Getting the Rock Ready: A series of geologic events all occured to make a special “birth place” in limestone. We needed a rock that had lot of holes in it with enough room for the Herkimer diamonds to grow. A very unique series of events took place that helped make this porous rock (one with holes - see example photo).
Step 1a: The Stromatolite Invasion!
Scientists believe that around 600 million years ago the whole Earth was covered in ice - an event call “Snowball Earth”. There was a mass extinction of life with this event - but bacteria survived (cyanobacteria). These life forms developed into the colonies that make what are called stromatolites.
Step 1b: The Massive Uplift - Caves
Even before this “birth rock” was changed from mud into solid rock the area was beginning to experience earthquakes (the rock, in isolated places in the Herkimer District, shows signs of this earth movement). There were multiple shifts in the sea level resulting in multiple “stomatolite layers”. This layering s something we observe in the Herkimer Mining District and it has an effect on the mineralization which occurred a bit later. Then the rock was buried and solidified. Then it was uplifted and exposed to the air. This resulted in a “cavity forming” (called paleokarst) world and the making of more holes in the future birth place for Herkimer diamonds.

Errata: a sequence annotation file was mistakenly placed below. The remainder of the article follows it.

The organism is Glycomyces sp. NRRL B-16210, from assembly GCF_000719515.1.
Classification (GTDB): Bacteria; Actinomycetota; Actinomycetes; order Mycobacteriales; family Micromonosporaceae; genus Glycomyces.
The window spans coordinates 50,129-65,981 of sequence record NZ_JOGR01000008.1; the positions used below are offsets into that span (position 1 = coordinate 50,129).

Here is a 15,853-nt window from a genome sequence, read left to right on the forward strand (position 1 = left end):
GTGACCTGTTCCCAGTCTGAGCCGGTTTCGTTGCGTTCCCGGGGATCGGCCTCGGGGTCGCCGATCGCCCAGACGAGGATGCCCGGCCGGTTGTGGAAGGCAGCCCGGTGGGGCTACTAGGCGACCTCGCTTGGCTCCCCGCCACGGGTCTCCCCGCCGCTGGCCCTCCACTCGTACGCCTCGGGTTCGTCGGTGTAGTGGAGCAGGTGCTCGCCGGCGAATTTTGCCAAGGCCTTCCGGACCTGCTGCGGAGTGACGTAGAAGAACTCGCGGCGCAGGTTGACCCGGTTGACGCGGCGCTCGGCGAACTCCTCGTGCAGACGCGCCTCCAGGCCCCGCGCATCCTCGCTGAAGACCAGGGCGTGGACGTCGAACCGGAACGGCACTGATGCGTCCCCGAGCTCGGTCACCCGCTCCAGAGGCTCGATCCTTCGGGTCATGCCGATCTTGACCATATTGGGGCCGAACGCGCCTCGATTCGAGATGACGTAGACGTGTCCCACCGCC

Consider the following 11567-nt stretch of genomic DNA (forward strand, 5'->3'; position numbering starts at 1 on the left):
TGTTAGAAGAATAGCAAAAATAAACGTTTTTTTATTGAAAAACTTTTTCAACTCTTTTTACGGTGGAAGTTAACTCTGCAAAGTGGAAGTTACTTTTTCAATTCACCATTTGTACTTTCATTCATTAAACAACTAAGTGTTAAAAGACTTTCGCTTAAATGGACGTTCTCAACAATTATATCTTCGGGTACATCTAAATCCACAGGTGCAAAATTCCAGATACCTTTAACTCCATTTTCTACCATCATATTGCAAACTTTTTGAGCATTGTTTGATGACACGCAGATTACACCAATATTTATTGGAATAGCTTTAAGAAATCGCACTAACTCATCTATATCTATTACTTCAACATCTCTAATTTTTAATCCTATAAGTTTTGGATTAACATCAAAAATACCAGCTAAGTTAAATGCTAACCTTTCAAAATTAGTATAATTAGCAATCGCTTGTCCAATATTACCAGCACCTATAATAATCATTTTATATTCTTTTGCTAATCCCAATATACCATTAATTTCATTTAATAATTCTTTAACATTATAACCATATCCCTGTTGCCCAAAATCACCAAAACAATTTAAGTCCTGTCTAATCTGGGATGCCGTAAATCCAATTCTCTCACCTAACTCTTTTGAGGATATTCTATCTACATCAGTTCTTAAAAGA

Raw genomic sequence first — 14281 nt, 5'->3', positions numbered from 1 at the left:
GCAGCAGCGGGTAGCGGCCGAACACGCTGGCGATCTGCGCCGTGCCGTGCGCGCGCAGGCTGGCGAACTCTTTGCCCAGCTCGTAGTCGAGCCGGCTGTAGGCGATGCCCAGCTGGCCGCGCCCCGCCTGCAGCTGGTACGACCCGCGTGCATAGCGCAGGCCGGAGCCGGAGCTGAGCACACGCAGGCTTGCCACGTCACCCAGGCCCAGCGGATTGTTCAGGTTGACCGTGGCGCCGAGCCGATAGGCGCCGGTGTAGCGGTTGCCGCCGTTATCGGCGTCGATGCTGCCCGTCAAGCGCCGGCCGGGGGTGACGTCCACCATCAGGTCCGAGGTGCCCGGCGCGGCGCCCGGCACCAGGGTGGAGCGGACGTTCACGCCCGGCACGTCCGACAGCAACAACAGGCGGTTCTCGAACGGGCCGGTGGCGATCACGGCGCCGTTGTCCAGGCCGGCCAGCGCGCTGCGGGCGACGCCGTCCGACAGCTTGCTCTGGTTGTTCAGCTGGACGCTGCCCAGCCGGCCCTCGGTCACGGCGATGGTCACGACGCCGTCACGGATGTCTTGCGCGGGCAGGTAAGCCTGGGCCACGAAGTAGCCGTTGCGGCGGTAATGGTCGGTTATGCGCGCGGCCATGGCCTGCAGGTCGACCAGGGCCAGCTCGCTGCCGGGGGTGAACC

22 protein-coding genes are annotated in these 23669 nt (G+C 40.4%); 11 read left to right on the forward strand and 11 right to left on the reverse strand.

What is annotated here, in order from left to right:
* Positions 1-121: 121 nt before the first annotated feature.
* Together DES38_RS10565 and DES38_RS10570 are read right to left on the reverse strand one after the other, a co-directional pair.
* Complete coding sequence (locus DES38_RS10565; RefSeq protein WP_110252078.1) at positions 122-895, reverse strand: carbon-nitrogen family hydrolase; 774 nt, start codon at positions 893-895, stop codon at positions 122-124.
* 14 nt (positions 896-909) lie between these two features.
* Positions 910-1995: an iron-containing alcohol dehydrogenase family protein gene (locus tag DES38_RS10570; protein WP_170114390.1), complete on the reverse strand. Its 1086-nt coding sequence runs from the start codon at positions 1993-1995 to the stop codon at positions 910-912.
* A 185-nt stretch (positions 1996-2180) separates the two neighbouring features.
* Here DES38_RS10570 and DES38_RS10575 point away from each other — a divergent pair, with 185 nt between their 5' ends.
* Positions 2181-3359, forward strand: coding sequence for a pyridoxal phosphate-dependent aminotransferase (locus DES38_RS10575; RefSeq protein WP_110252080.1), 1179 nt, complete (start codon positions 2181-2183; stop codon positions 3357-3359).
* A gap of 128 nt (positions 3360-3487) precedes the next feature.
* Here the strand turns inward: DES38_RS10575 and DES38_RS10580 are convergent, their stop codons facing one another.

Click next to continue the story
From 550 million years ago up to the age of the Herkimer diamond host rocks, about 500 million years old, stomatolites were vast in numbers. It is likely they changed form during the time of the Herkimer host rock, lending the rock a more porous nature.These stromatolites DID NOT make Herkimer diamonds. If they had then they would be common in similar rocks around the world.
The Best Site on the Internet for Herkimer Diamond Information - A Collaborative Project.
The information, and photography, on this website is copyright protected by W. David Hoisington, Ph. D. unless another author/photographer is cited.
Welcome to the New Herkimer Diamond Story!
Return often and follow this developing story. Refresh your browser (right click) to see new changes made weekly.